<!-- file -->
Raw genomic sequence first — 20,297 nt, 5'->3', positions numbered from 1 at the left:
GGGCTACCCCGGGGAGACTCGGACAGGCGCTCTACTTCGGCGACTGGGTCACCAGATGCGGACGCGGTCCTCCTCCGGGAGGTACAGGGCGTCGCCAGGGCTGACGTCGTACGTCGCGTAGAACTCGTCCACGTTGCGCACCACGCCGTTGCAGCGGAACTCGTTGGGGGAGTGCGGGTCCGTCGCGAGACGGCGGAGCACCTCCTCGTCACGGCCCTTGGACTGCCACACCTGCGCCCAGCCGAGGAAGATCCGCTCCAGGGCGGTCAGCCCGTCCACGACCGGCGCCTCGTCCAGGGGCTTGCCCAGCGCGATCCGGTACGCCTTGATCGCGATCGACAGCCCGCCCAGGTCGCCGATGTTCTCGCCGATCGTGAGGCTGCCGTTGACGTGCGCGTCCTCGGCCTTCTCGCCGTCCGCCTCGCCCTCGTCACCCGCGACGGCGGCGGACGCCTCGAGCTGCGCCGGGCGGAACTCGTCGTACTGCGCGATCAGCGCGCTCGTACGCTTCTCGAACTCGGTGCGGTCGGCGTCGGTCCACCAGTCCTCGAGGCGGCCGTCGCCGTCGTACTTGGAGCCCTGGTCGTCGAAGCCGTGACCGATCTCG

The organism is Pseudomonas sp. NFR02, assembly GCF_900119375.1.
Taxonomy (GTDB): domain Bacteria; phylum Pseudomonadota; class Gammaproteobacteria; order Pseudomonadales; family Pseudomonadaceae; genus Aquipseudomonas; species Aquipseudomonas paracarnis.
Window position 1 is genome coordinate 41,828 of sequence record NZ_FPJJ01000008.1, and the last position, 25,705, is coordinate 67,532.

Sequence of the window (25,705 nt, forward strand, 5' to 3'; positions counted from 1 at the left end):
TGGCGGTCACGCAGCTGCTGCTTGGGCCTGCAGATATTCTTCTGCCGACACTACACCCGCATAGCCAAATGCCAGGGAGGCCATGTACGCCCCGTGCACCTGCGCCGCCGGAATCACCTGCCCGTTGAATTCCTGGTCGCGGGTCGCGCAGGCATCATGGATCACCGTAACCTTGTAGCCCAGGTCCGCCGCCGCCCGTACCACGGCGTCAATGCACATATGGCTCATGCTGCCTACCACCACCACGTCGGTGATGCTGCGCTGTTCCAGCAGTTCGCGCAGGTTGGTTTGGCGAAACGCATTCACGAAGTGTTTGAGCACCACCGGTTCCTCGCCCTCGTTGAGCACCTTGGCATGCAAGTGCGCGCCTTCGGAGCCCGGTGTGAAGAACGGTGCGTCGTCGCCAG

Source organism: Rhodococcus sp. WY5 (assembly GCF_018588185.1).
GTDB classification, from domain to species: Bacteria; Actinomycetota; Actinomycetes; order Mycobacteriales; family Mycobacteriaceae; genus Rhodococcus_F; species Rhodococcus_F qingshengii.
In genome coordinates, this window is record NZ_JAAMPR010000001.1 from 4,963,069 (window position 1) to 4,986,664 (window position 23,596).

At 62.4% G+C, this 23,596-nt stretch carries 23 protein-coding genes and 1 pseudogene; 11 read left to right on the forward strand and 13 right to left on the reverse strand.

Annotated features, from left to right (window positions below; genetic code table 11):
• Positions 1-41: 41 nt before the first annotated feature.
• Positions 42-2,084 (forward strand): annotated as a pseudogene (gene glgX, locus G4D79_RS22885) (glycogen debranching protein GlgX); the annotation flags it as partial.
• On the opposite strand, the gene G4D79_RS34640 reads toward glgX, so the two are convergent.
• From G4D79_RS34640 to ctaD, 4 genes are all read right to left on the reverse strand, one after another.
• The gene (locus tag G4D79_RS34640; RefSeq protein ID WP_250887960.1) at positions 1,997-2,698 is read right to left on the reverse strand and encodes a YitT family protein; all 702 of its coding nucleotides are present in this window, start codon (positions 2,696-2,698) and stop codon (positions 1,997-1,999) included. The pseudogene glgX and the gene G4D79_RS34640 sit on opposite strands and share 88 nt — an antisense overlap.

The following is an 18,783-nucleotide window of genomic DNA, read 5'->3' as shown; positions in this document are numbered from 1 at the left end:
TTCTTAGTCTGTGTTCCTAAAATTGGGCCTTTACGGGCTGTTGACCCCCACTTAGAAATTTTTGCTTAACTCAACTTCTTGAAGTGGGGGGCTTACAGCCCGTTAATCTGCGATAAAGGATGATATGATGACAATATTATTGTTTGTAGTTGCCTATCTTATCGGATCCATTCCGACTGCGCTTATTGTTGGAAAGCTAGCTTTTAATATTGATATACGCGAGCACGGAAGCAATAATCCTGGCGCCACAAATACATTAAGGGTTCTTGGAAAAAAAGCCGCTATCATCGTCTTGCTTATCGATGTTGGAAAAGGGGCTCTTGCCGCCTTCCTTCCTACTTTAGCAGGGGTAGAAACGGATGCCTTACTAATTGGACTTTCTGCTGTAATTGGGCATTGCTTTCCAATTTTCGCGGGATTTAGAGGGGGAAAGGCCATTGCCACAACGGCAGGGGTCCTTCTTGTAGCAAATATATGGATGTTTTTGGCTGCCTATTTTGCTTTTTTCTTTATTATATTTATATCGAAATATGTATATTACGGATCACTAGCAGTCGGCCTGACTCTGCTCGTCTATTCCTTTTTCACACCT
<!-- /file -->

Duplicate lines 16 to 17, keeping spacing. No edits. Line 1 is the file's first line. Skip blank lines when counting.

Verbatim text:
• From G4D79_RS34640 to ctaD, 4 genes are all read right to left on the reverse strand, one after another.
• The gene (locus tag G4D79_RS34640; RefSeq protein ID WP_250887960.1) at positions 1,997-2,698 is read right to left on the reverse strand and encodes a YitT family protein; all 702 of its coding nucleotides are present in this window, start codon (positions 2,696-2,698) and stop codon (positions 1,997-1,999) included. The pseudogene glgX and the gene G4D79_RS34640 sit on opposite strands and share 88 nt — an antisense overlap.